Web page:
# Declare cache
... my %sha512_of;
# and later
# Sort by SHA-512 digest of scripts
    # (optimized with an on-the-fly key cache)
@sorted_scripts = sort { ($sha512_of{$a} ||= sha512($a)) cmp ($sha512_of{$b} ||= sha512($b)) } @scripts;

Alternatively, rather than building the cache on the fly, you could precompute all the digests and store them in a look-up table via a sliced assignment:


    # Sort by SHA-512 digest of scripts
    # (optimized with a precomputed key cache)
my %sha512_of; @sha512_of{@scripts} = map { sha512($_) } @scripts; @sorted_scripts = sort { $sha512_of{$a} cmp $sha512_of{$b} } @scripts;

The resulting code is much cleaner and just as efficient, unless there is a chance that the sort block might throw an exception and prematurely abort the sorting, in which case you'll have done some of that precomputation needlessly.

Another approach would be to prebuild a list of digest/script pairs, sort on the digests, and then keep only the original scripts:


    # Sort by SHA512 digest of scripts
    # (optimized with the Schwartzian Transform)
@sorted_scripts = map { $_->[0] }
# 3. Extract only scripts
sort { $a->[1] cmp $b->[1] }
# 2. Sort on digests
map { [$_, sha512($_)] }
# 1. Precompute digests, store with scripts

This pipelined solution is known as the Schwartzian Transform. Note the special layout, with the three steps lined up under each other. This format is used because it emphasizes the characteristic map-sort-map structure of the transform, making it much easier to identify when the technique is being used.

Probably the cleanest and most maintainable solution (albeit slightly slower than direct caching or precomputation) is to memoize the sha512( ) subroutine itself:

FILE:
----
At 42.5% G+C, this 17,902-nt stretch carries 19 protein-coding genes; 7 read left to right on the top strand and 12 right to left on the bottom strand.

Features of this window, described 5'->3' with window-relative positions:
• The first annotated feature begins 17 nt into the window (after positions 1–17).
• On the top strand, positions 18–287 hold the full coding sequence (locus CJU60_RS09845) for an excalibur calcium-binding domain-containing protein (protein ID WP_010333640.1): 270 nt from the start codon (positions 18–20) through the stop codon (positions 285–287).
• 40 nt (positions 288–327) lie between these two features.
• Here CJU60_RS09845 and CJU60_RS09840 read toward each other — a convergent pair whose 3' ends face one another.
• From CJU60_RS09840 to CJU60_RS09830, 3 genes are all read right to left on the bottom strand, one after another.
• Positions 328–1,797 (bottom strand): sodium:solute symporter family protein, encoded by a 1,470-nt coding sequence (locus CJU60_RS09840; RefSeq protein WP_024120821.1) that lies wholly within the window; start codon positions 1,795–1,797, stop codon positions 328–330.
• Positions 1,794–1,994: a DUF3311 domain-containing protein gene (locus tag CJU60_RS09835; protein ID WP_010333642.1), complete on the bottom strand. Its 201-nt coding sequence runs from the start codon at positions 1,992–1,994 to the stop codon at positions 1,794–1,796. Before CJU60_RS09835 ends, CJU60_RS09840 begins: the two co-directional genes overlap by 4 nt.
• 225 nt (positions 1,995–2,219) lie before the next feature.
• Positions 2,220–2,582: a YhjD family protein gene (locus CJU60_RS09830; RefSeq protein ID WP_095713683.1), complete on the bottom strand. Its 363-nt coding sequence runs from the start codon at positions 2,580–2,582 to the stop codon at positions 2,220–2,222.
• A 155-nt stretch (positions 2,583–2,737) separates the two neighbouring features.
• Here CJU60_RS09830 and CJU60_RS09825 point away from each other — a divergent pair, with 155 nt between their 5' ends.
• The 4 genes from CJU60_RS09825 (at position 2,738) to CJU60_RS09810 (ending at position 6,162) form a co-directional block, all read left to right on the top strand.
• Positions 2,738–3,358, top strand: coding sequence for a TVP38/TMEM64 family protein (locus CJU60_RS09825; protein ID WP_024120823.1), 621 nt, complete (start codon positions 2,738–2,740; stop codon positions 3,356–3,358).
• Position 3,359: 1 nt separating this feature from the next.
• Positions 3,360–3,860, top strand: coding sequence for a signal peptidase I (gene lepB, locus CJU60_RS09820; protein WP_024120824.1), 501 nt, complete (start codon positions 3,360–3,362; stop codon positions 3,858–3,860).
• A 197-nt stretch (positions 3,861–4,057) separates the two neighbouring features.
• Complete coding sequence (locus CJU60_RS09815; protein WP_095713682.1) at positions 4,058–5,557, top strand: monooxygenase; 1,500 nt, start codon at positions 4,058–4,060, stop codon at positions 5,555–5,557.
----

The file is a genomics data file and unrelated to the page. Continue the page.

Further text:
use Digest::SHA qw( sha512 );

# Make the SHA-512 digest function self-caching
... use Memoize; memoize('sha512');
# Sort by auto-cached SHA-512 digest of scripts
... @sorted_scripts = sort { sha512($a) cmp sha512($b) } @scripts;

Memoizing a subroutine causes it to remember every value it ever returns and to immediately return that same value (without recomputing it) the next time the subroutine is called with the same arguments.

The Memoize module is standard in Perl 5.8 and later, and available from the CPAN for earlier versions of Perl. It's a very clean way to introduce caching into your code without littering that code with the ugly mechanics of an explicit cache. See Chapter 19 for a more detailed discussion of caching and memoization.

All of the previous solutions have distinct performance characteristics and trade-offs, which are likely to vary depending on the size of the list to be sorted, the complexity of the function you're using to compare keys, and even the platform you're running on. In some cases, it might even be faster to just leave the (re-)computations in the sort block. So, if you decide to optimize your sort using one of these techniques, it's vitally important to benchmark the performance of whichever approach you decide to use. See Chapter 19 for more discussion of benchmarking. The "Automating Sorts" guideline later in this chapter suggests another easy way to build optimized sorts.